Afghan blast kills 4 US Marines
KABUL: Bomb blasts killed four U.S. Marines in southern Afghanistan, where thousands of American troops have deployed in recent weeks as part of an offensive in the country's dangerous drug-producing region, an official said Sunday.
The four Marines died Saturday in Helmand province, where about 4,000 troops this month launched the largest Marine operation in Afghanistan since 2001. U.S. forces have met little resistance but face the danger of roadside bombs everywhere they travel.
A fifth U.S. service member wounded in June died of wounds in the U.S. on Friday, said Lt. Cmdr. Christine Sidenstricker, who confirmed the deaths of the four Marines. The four killed Saturday were initially identified as Army soldiers.
The five deaths bring to 106 the number of U.S. troops killed in Afghanistan this year — a record pace. Last year 151 U.S. troops died in the country.
The U.S. casualties come on the heels of eight British deaths in Helmand during a 24-hour period that ended Friday, deaths that have triggered a debate in Britain about its role in Afghanistan. Britain has now lost more troops in Afghanistan than it did in Iraq.
President Barack Obama called Britain's contribution critically important in an interview with Sky News broadcast Sunday .
"My heart goes out to the families of those British soldiers," he said. "Great Britain has played an extraordinary role in this coalition, understanding that we cannot allow either Afghanistan or Pakistan to be a safe haven for al-Qaida, those who with impunity blow up train stations in London or buildings in New York."
Obama ordered 21,000 additional U.S. troops to Afghanistan earlier this year to help quell an increasingly violent Taliban insurgency. Some 10,000 Marines and 4,000 soldiers from the Stryker Brigade — the 5th Brigade, 2nd Infantry Division based in Fort Lewis, Washington — are deploying in the south, the Taliban's spiritual birthplace and stronghold.
The troops are expected to help provide security for the country's August presidential election and help train army and police units who U.S. officials hope can one day provide security for the country.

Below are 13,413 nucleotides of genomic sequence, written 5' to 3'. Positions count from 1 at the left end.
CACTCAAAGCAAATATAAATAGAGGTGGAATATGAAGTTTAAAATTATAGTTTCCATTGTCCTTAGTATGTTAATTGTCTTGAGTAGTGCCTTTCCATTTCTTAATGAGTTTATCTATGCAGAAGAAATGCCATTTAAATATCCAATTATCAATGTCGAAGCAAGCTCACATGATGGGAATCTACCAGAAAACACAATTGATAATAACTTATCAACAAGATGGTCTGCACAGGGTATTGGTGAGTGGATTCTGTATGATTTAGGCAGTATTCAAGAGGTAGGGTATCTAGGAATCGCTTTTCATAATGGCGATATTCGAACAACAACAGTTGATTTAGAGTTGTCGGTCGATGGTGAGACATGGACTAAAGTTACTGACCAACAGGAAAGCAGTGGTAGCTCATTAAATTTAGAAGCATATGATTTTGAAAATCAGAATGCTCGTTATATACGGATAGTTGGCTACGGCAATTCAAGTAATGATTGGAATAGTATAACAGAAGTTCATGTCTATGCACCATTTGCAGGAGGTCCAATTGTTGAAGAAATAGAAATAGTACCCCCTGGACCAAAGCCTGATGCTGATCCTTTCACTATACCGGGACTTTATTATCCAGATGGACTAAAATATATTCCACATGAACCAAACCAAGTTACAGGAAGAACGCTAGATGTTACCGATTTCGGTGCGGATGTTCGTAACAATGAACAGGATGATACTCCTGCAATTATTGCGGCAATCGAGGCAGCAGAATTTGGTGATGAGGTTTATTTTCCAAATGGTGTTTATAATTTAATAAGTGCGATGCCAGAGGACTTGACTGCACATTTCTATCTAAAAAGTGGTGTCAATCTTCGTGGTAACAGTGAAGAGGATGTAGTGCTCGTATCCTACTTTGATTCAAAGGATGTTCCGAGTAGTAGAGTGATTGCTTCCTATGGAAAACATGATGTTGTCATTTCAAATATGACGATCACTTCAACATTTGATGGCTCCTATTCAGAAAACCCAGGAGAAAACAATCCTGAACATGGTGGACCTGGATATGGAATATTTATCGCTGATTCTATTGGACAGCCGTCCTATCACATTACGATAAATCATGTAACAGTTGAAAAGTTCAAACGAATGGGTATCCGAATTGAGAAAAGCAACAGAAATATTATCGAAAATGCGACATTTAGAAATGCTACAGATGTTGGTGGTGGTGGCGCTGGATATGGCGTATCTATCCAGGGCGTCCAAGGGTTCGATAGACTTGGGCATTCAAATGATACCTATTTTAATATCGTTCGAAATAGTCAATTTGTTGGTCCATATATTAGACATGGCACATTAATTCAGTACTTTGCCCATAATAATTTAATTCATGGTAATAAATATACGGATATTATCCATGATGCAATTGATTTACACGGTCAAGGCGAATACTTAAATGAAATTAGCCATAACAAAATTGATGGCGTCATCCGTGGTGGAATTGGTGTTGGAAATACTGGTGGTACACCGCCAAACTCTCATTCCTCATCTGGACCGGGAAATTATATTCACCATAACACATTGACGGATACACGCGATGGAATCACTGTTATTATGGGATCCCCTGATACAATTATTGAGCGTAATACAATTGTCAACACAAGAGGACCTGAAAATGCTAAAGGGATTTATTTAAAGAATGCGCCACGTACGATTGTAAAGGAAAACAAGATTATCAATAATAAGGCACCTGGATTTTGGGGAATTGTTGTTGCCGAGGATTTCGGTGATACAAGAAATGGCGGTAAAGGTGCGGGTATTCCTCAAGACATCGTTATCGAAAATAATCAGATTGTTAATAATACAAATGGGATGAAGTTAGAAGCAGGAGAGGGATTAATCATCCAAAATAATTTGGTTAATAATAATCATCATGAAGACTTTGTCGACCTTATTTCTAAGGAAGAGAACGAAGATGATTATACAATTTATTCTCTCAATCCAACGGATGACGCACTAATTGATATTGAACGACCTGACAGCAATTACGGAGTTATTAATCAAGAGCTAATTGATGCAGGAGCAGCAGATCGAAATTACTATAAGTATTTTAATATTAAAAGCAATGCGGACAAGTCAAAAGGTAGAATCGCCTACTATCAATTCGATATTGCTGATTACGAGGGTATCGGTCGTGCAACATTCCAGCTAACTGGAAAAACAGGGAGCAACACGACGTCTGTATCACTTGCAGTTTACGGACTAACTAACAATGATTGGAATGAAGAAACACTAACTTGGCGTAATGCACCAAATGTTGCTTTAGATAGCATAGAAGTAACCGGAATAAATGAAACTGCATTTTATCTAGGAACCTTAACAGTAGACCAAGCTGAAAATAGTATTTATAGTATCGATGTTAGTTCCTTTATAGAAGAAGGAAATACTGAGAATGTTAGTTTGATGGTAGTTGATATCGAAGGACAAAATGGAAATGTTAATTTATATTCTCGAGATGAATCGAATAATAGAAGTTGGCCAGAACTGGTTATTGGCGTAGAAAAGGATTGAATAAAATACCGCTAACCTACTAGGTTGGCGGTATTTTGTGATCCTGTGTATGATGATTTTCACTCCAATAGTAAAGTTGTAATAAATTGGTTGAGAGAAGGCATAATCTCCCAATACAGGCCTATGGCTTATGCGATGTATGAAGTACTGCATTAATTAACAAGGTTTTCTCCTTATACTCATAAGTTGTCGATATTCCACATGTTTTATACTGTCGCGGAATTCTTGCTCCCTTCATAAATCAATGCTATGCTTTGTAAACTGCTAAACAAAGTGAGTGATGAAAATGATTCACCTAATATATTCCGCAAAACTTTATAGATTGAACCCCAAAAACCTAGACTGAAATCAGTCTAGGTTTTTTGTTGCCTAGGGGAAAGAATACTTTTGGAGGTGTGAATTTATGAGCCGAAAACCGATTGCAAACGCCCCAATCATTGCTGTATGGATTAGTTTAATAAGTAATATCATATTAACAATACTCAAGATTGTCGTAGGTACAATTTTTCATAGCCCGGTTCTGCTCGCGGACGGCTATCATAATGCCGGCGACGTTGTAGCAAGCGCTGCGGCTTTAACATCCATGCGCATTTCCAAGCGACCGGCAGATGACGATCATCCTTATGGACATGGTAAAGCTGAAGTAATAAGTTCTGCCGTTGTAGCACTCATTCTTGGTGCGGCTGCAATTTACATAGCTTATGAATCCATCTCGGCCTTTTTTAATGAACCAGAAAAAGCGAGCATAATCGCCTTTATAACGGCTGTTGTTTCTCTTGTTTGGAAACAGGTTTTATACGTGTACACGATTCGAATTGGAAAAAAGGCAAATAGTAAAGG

In other violence around the country, international troops and Afghan police killed 12 Taliban insurgents in a gunbattle in southern Afghanistan, police said Sunday.
The joint force attacked a compound north of the capital of Uruzgan province where the militants were hiding Saturday evening, sparking the fighting, police spokesman Mohammad Musa said. He said no Afghan police or international troops were killed.
In eastern Kunar province, meanwhile, one civilian was killed and five wounded when shelling from a gunbattle between insurgents and Afghan and international forces hit a house.
Provincial Police Chief Gen. Abdul Jalal Jalal said everyone in the house initially survived Saturday's blast, but one man died from his injuries after being rushed to a hospital. Jalal said it was unclear which side fired the shots that hit the house.
Also Saturday, at least six police officers were killed by roadside bombs — two in southern Helmand province and at least four south of Kabul in Logar province, officials said.
In Logar, the officers were driving in a private car in Charkh district when the explosion hit, said provincial police chief Gen. Mustafa Mosseini.
NATO forces, who secured the site and treated one wounded officer, said in a statement that four police were killed. Mosseini said five officers died.
The bombing in Helmand took place Saturday night in Lashkar Gah, the provincial capital, killing two police and wounding three, said Dawood Ahmadi, the governor's spokesman.
Police officers are regular targets of Taliban and other insurgents in Afghanistan. Mosseini said the officers had been traveling in a civilian car in order to avoid drawing the attention of potential attackers.
In another gunbattle in eastern Paktia province between insurgents and Afghan police, two militants and one police officer were killed, said Rahullah Samon, a spokesman for the governor.